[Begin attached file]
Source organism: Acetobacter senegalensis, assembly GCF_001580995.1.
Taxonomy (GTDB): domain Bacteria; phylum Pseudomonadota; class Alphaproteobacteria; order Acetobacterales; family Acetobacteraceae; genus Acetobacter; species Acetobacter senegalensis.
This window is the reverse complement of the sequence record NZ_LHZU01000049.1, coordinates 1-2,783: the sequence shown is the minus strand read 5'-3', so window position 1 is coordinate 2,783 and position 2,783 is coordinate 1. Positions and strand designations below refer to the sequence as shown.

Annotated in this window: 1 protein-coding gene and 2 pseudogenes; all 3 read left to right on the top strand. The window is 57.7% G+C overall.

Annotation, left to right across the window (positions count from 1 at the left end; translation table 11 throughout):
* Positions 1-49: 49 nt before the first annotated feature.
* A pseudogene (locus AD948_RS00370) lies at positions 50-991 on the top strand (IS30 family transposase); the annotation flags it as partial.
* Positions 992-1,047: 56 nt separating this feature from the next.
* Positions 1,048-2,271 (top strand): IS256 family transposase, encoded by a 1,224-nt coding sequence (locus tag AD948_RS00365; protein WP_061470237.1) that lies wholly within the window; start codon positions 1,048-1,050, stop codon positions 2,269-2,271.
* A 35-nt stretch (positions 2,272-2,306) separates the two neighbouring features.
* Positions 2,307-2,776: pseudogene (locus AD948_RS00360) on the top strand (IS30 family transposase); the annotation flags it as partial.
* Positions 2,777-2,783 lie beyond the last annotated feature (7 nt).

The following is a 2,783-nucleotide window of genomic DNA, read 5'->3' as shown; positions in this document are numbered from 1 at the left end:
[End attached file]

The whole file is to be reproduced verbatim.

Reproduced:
Source organism: Acetobacter senegalensis, assembly GCF_001580995.1.
Taxonomy (GTDB): domain Bacteria; phylum Pseudomonadota; class Alphaproteobacteria; order Acetobacterales; family Acetobacteraceae; genus Acetobacter; species Acetobacter senegalensis.
This window is the reverse complement of the sequence record NZ_LHZU01000049.1, coordinates 1-2,783: the sequence shown is the minus strand read 5'-3', so window position 1 is coordinate 2,783 and position 2,783 is coordinate 1. Positions and strand designations below refer to the sequence as shown.

Annotated in this window: 1 protein-coding gene and 2 pseudogenes; all 3 read left to right on the top strand. The window is 57.7% G+C overall.

Annotation, left to right across the window (positions count from 1 at the left end; translation table 11 throughout):
* Positions 1-49: 49 nt before the first annotated feature.
* A pseudogene (locus AD948_RS00370) lies at positions 50-991 on the top strand (IS30 family transposase); the annotation flags it as partial.
* Positions 992-1,047: 56 nt separating this feature from the next.
* Positions 1,048-2,271 (top strand): IS256 family transposase, encoded by a 1,224-nt coding sequence (locus tag AD948_RS00365; protein WP_061470237.1) that lies wholly within the window; start codon positions 1,048-1,050, stop codon positions 2,269-2,271.
* A 35-nt stretch (positions 2,272-2,306) separates the two neighbouring features.
* Positions 2,307-2,776: pseudogene (locus AD948_RS00360) on the top strand (IS30 family transposase); the annotation flags it as partial.
* Positions 2,777-2,783 lie beyond the last annotated feature (7 nt).

The following is a 2,783-nucleotide window of genomic DNA, read 5'->3' as shown; positions in this document are numbered from 1 at the left end: